Several entries in the low-budget Next category inspired spirited reactions, especially Alexandre Moors' disturbing Blue Caprice, which imagines the manipulative older man/younger protege relationship behind the Washington, D.C.-area Beltway sniper shootings. Randy Moore's provocative, sophomorically surreal Escape From Tomorrow uses Disney World as a location to transformative ends; Chad Hartigan's rigorous, quietly observed character study of two men in transition, This Is Martin Bonner, surprisingly snared the category's audience award, while Andrew Bujalski's one-joke Computer Chess amassed fans captivated by the resurrection of 30-year-old PortaPak black-and-white video for the occasion.
The standard advice festival veterans give to newcomers wondering what they should see among the 120-plus films annually on offer at Sundance is: When in doubt, see the documentaries. Rarely is there a documentary in the U.S. or World categories that isn't at least worth sitting through, and mostly they're very good. Given the press of other films, I simply didn't have the time to fully take my own advice this year, but the word was generally strong.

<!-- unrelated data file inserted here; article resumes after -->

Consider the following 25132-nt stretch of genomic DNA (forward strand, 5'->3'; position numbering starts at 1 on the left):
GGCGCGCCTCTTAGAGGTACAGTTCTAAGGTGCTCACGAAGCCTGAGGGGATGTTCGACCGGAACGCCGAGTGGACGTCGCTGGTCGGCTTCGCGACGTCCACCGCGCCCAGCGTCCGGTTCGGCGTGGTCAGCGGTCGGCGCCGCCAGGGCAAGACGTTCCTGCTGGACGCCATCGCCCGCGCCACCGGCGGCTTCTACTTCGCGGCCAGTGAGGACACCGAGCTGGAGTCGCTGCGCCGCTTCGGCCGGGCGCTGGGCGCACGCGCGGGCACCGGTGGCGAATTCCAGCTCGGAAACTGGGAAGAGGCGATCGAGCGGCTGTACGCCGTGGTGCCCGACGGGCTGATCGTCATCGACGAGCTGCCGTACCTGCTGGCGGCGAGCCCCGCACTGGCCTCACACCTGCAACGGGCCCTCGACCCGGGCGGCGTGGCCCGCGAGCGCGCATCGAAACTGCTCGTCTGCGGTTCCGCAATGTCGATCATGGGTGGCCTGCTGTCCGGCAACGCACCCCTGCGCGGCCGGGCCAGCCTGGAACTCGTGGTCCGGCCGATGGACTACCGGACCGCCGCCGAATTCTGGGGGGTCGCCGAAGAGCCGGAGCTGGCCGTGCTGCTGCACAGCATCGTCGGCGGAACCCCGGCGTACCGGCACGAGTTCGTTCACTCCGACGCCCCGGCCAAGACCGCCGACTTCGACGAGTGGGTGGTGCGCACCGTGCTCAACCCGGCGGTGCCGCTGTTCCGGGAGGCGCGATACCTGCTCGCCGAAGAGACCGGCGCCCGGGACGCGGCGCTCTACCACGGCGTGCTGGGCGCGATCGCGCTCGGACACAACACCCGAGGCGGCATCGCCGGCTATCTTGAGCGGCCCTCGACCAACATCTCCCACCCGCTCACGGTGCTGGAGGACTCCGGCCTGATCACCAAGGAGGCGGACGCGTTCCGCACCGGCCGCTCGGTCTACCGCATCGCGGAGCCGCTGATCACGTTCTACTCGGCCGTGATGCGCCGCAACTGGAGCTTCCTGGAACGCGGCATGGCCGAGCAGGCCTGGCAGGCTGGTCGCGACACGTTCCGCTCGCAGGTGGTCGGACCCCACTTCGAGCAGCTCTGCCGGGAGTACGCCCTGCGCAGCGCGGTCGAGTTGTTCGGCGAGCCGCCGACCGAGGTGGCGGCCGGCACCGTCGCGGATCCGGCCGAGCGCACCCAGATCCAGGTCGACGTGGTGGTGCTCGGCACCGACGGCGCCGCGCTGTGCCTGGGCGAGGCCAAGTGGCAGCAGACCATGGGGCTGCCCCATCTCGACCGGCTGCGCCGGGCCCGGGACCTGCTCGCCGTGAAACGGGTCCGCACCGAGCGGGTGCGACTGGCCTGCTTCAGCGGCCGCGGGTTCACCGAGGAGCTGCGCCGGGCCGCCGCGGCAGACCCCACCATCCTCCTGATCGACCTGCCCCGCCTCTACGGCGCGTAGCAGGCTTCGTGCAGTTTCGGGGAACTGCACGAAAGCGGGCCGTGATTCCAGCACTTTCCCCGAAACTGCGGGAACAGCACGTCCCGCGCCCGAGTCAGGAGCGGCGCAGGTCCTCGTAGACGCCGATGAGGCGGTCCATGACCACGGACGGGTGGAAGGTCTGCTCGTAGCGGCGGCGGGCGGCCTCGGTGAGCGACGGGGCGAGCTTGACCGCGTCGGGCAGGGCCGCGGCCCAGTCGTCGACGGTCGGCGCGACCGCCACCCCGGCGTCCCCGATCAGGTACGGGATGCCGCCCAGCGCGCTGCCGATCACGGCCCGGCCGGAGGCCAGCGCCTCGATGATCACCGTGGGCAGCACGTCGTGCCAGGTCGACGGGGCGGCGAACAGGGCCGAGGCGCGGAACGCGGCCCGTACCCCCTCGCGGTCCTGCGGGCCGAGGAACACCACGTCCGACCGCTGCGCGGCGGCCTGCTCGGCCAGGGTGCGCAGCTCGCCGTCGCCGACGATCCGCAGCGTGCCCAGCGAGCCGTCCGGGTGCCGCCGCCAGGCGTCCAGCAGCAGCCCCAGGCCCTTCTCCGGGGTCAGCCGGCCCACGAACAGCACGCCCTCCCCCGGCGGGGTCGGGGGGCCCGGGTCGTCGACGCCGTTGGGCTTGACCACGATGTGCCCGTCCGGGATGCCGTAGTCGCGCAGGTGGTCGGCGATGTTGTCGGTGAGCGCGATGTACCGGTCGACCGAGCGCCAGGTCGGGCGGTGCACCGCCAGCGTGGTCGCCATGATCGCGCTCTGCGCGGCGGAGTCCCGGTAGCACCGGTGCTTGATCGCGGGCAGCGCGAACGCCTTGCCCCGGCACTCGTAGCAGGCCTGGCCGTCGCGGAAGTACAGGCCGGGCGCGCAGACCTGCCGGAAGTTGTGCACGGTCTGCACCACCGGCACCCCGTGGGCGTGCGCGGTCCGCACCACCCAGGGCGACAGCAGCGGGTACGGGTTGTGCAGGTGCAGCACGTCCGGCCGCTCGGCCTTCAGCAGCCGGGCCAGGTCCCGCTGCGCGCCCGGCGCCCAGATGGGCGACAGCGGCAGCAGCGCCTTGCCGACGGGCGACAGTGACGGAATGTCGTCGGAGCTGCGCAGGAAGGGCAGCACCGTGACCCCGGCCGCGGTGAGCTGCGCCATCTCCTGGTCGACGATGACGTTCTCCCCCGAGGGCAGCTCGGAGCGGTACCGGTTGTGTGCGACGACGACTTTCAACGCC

Among the most talked-about American documentaries were Gabriela Cowperthwaite's Blackfish, about killer whales kept in captivity at water parks; Richard Rowley's Dirty Wars, which looks at a journalist tracking the inside story about covert U.S. military efforts; Dawn Porter's Gideon's Army, focused on burdens faced by public attorneys defending poor clients; Jacob Kornbluth's Inequality for All, starring (and that is the word) economist Robert Reich; Greg Barker's Manhunt: The Search for Osama Bin Laden, a welcome companion piece to Zero Dark Thirty; Shaul Schwarz's Narco Cultura, an eye-opening window on drug cartel-inspired music; Morgan Neville's hugely crowd-pleasing Twenty Feet From Stardom, which puts terrific backup singers front and center; and Marta Cunningham's Valentine Road, about the 2008 murder of cross-dressing eighth-grader Larry King by classmate Brandon McInerney (full disclosure: my wife, Sasha Alpert, co-produced this one): All these films and no doubt others played to packed and highly responsive audiences all week. And then the awards were announced and the big winner (of both the Grand Jury Prize and Audience Award) was Steve Hoover's hitherto less-heralded Blood Brother, which emotionally illuminates the community at a remote facility for HIV-infected kids in India.
It all goes to show that, going in, you never know at Sundance about what will emerge, who will transform from a nobody into a player, what film or two will define a given year. In the work overall this time, both dramatic and documentary, you felt engagement, not cynicism; an exploratory impulse, not a willingness to settle for formula. With any number of the filmmakers who established their names this year, their next works can be anticipated with real interest.